When I met Kate, the first thing she said to me was “You have some, uh, some blood here,” and with her finger she pointed on her own nose, but really meant mine.
* * *
Kate was the easiest. That day in the café, standing in line, and then earlier on the train, in the shower that morning, something didn’t feel right. Something with me, somewhere inside, was off. I had wrapped myself in an old towel but didn’t think to wring out my hair or dry off my back, my feet, so when I walked down the hallway to the living room I left little, foot-sized puddles, slipping a little on the hardwood. I sat on the couch and watched my reflection in the gray of the silent TV screen, and then I looked at the phone.
There was no reason not to call in sick, but I didn’t. I got up, slipped twice on my way back to the bedroom, and put on my pants, my sweater on backwards, and then twisted around the right way.
Kate noticed the blood before I even felt it. When she said it, I thought she was kidding.
But when I touched my hand to my nose, my upper lip, and brought it back down, the blood was there just like she promised.
It didn’t seem real. Me with the blood in my hand and on my face, and Kate on the other side of the counter, her brown eyes concerned, focused only on me. I kept waiting for this scene to change, to morph into something equally surreal, my mom driving a minivan filled with zebras, with me holding on to a rope attached to her rear bumper, deftly avoiding the potholes on my roller skates.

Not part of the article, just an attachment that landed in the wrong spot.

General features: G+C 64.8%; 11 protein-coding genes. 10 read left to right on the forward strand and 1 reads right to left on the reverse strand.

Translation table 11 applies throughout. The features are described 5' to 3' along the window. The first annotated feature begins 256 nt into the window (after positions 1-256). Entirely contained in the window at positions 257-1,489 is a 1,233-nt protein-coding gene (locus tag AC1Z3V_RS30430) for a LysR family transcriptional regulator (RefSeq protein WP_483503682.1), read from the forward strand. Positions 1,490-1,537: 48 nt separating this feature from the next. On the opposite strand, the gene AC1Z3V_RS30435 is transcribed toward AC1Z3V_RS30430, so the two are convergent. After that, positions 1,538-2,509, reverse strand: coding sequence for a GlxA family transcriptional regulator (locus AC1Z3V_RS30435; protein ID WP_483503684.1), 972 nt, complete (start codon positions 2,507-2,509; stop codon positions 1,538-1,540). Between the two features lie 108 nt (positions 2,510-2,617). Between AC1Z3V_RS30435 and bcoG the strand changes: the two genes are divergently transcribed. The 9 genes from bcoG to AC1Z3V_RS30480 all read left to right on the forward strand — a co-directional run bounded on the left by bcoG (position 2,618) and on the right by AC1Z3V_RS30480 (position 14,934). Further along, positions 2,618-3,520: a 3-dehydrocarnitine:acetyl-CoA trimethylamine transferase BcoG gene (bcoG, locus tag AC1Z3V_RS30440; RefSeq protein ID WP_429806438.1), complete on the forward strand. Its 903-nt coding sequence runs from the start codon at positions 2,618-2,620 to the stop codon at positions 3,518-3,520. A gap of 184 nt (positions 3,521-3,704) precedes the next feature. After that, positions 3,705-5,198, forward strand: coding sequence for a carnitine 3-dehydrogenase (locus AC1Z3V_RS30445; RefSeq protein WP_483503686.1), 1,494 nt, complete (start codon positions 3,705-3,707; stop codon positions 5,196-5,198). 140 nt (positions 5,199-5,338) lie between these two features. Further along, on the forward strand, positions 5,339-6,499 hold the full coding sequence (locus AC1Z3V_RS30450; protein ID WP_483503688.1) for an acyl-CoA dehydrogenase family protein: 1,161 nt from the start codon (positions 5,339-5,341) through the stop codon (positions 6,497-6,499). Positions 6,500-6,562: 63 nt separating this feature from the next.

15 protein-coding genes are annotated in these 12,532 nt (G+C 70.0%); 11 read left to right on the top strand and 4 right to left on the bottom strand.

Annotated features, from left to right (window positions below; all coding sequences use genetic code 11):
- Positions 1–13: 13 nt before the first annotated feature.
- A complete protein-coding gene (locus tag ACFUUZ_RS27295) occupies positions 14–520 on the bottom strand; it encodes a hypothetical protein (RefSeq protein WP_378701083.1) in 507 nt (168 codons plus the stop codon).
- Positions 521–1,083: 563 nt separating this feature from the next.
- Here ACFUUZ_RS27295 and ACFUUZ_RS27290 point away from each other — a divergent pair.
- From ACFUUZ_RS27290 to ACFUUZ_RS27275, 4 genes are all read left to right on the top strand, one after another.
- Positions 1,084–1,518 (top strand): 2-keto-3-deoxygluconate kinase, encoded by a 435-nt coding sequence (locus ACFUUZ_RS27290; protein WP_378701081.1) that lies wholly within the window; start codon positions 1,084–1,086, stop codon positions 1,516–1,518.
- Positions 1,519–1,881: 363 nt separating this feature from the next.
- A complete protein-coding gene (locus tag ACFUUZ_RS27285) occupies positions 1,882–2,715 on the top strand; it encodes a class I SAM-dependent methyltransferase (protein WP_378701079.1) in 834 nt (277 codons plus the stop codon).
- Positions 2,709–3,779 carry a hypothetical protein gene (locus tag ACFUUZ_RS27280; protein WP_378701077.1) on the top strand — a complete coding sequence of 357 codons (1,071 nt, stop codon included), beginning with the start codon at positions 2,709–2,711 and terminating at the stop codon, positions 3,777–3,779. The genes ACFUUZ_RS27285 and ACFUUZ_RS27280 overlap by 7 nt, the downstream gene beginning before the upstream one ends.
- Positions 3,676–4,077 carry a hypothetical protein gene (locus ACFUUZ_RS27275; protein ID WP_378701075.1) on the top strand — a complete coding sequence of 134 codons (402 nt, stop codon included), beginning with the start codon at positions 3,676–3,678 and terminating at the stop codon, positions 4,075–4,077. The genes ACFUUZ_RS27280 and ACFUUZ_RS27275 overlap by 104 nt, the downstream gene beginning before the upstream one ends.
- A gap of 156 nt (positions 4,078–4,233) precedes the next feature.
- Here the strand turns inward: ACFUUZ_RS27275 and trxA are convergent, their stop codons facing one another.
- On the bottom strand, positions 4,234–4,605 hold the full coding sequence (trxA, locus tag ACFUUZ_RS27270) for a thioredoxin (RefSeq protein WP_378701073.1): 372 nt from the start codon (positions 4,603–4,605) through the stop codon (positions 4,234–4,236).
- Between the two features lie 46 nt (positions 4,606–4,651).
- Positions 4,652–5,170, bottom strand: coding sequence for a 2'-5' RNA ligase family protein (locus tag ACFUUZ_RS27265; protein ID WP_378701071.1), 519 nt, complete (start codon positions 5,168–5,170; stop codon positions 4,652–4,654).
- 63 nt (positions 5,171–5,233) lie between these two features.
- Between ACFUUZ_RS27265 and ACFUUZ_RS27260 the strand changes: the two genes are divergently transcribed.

And I was never fearful or made woozy by blood. Not until the accident with Amber, at least. But let’s say it was hot in the café that day, and leave it at that.
I opened my eyes and her hand was near my cheek. Going toward or away from it, it mattered to me most only later on when I had remembered it. There was an older man crouched down by me, too, but what he was doing or saying I’m not sure. My head felt like it had cracked in half right there on the floor, right there in front of a café filled with people, the lines stretched back toward the only door that led in or out. It was still loud in there, though, like not too many people noticed me falling down, and then back, and then flat out on to the floor. Like most of them had too much to say, but watched anyway while they jabbered on about the hockey team, about the imminent war in Iraq.
I wanted to ask her if she jumped over the counter or came around the long way. But instead I said, “Woah.”
“Don’t move too fast, okay?” This from the older man. He had a neatly trimmed gray moustache, and his lips quivered as he talked. “Don’t move too fast or you might go back down again.”
Kate said, “This is for your nose,” and she produced two pink tissues that looked like they had spent a week balled in the corner of her jeans pocket. They look used, but they’re not.”
“Let me get some napkins instead,” the man said, and I heard him excuse himself, and then again but now with anger. He said, “Please, we have a woman down, please!”
But I believed Kate. I took her tissues and pressed them to my face. They smelled clean, hygienic. A little bit like fabric softener.
She moved away from me, scooting back on her knees, and said, “You need more air now, right?”
I said, “I don’t know. Do I look like I need more air?”
“You probably need to get out of here. Fresh air would help, but I’m afraid to move you. I think this guy might take my head off if I do.”
And I looked at her then, my eyes unfocusing for only a moment. I don’t remember exactly what I said, but it was something like this: “These smell like roses.”